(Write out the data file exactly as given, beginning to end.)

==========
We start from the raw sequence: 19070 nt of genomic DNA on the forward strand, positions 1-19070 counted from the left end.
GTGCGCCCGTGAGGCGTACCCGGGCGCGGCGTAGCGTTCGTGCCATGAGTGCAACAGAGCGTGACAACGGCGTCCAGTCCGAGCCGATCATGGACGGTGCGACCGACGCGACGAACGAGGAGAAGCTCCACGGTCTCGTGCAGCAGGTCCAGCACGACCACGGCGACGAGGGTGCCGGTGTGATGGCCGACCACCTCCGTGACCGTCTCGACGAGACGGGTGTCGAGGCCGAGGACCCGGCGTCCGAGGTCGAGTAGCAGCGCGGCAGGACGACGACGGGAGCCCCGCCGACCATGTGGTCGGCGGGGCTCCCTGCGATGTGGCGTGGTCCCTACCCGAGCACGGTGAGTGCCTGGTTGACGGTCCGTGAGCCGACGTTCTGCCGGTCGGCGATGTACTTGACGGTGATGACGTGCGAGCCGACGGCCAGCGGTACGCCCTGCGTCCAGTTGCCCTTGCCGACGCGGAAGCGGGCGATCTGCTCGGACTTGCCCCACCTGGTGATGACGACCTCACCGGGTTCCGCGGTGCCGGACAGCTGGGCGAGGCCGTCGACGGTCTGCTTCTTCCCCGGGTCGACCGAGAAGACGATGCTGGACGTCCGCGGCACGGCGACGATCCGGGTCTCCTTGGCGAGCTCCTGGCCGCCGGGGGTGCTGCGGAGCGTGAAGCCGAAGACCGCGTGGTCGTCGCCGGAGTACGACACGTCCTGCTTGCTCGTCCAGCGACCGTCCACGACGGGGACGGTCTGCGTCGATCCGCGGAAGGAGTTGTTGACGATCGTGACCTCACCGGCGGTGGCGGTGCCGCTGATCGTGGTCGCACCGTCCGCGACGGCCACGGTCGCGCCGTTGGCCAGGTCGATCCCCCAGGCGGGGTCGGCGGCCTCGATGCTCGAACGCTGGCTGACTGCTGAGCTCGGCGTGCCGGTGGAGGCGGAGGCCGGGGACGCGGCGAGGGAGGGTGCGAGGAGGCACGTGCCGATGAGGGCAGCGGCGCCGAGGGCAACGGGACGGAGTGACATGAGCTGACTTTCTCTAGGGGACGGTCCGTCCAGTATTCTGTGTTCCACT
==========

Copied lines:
We start from the raw sequence: 19070 nt of genomic DNA on the forward strand, positions 1-19070 counted from the left end.
GTGCGCCCGTGAGGCGTACCCGGGCGCGGCGTAGCGTTCGTGCCATGAGTGCAACAGAGCGTGACAACGGCGTCCAGTCCGAGCCGATCATGGACGGTGCGACCGACGCGACGAACGAGGAGAAGCTCCACGGTCTCGTGCAGCAGGTCCAGCACGACCACGGCGACGAGGGTGCCGGTGTGATGGCCGACCACCTCCGTGACCGTCTCGACGAGACGGGTGTCGAGGCCGAGGACCCGGCGTCCGAGGTCGAGTAGCAGCGCGGCAGGACGACGACGGGAGCCCCGCCGACCATGTGGTCGGCGGGGCTCCCTGCGATGTGGCGTGGTCCCTACCCGAGCACGGTGAGTGCCTGGTTGACGGTCCGTGAGCCGACGTTCTGCCGGTCGGCGATGTACTTGACGGTGATGACGTGCGAGCCGACGGCCAGCGGTACGCCCTGCGTCCAGTTGCCCTTGCCGACGCGGAAGCGGGCGATCTGCTCGGACTTGCCCCACCTGGTGATGACGACCTCACCGGGTTCCGCGGTGCCGGACAGCTGGGCGAGGCCGTCGACGGTCTGCTTCTTCCCCGGGTCGACCGAGAAGACGATGCTGGACGTCCGCGGCACGGCGACGATCCGGGTCTCCTTGGCGAGCTCCTGGCCGCCGGGGGTGCTGCGGAGCGTGAAGCCGAAGACCGCGTGGTCGTCGCCGGAGTACGACACGTCCTGCTTGCTCGTCCAGCGACCGTCCACGACGGGGACGGTCTGCGTCGATCCGCGGAAGGAGTTGTTGACGATCGTGACCTCACCGGCGGTGGCGGTGCCGCTGATCGTGGTCGCACCGTCCGCGACGGCCACGGTCGCGCCGTTGGCCAGGTCGATCCCCCAGGCGGGGTCGGCGGCCTCGATGCTCGAACGCTGGCTGACTGCTGAGCTCGGCGTGCCGGTGGAGGCGGAGGCCGGGGACGCGGCGAGGGAGGGTGCGAGGAGGCACGTGCCGATGAGGGCAGCGGCGCCGAGGGCAACGGGACGGAGTGACATGAGCTGACTTTCTCTAGGGGACGGTCCGTCCAGTATTCTGTGTTCCACT